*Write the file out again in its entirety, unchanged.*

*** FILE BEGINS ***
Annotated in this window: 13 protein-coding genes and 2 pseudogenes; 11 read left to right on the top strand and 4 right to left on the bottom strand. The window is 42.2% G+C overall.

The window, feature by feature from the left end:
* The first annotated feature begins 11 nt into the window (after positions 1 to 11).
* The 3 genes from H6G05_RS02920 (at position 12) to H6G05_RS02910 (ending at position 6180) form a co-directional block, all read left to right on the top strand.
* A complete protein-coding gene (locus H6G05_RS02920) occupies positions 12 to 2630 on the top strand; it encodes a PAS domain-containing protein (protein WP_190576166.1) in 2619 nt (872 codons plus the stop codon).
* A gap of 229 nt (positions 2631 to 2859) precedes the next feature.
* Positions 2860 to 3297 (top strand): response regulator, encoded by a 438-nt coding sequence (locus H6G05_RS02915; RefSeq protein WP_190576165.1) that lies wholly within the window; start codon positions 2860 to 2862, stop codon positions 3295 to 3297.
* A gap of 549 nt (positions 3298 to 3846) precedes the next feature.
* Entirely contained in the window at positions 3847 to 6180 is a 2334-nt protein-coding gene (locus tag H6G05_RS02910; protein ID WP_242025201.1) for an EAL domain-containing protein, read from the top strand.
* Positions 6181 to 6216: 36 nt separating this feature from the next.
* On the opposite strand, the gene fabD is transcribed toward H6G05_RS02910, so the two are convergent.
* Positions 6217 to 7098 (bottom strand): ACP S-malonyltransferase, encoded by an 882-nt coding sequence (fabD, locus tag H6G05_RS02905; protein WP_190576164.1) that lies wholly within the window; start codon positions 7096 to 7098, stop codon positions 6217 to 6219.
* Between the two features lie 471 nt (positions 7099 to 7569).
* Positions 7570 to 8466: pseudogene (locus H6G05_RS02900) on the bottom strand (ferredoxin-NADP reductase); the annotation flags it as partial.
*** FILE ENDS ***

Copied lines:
Annotated in this window: 13 protein-coding genes and 2 pseudogenes; 11 read left to right on the top strand and 4 right to left on the bottom strand. The window is 42.2% G+C overall.

The window, feature by feature from the left end:
* The first annotated feature begins 11 nt into the window (after positions 1 to 11).
* The 3 genes from H6G05_RS02920 (at position 12) to H6G05_RS02910 (ending at position 6180) form a co-directional block, all read left to right on the top strand.
* A complete protein-coding gene (locus H6G05_RS02920) occupies positions 12 to 2630 on the top strand; it encodes a PAS domain-containing protein (protein WP_190576166.1) in 2619 nt (872 codons plus the stop codon).
* A gap of 229 nt (positions 2631 to 2859) precedes the next feature.
* Positions 2860 to 3297 (top strand): response regulator, encoded by a 438-nt coding sequence (locus H6G05_RS02915; RefSeq protein WP_190576165.1) that lies wholly within the window; start codon positions 2860 to 2862, stop codon positions 3295 to 3297.
* A gap of 549 nt (positions 3298 to 3846) precedes the next feature.
* Entirely contained in the window at positions 3847 to 6180 is a 2334-nt protein-coding gene (locus tag H6G05_RS02910; protein ID WP_242025201.1) for an EAL domain-containing protein, read from the top strand.
* Positions 6181 to 6216: 36 nt separating this feature from the next.
* On the opposite strand, the gene fabD is transcribed toward H6G05_RS02910, so the two are convergent.
* Positions 6217 to 7098 (bottom strand): ACP S-malonyltransferase, encoded by an 882-nt coding sequence (fabD, locus tag H6G05_RS02905; protein WP_190576164.1) that lies wholly within the window; start codon positions 7096 to 7098, stop codon positions 6217 to 6219.
* Between the two features lie 471 nt (positions 7099 to 7569).
* Positions 7570 to 8466: pseudogene (locus H6G05_RS02900) on the bottom strand (ferredoxin-NADP reductase); the annotation flags it as partial.